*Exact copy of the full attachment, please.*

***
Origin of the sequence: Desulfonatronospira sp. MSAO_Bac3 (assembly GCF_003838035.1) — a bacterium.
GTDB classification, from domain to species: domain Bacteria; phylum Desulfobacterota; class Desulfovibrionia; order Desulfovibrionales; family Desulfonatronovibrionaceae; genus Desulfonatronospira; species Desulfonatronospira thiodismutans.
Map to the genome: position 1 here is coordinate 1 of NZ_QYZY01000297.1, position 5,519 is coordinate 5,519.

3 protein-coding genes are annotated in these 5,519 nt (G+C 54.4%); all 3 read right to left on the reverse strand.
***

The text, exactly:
Origin of the sequence: Desulfonatronospira sp. MSAO_Bac3 (assembly GCF_003838035.1) — a bacterium.
GTDB classification, from domain to species: domain Bacteria; phylum Desulfobacterota; class Desulfovibrionia; order Desulfovibrionales; family Desulfonatronovibrionaceae; genus Desulfonatronospira; species Desulfonatronospira thiodismutans.
Map to the genome: position 1 here is coordinate 1 of NZ_QYZY01000297.1, position 5,519 is coordinate 5,519.

3 protein-coding genes are annotated in these 5,519 nt (G+C 54.4%); all 3 read right to left on the reverse strand.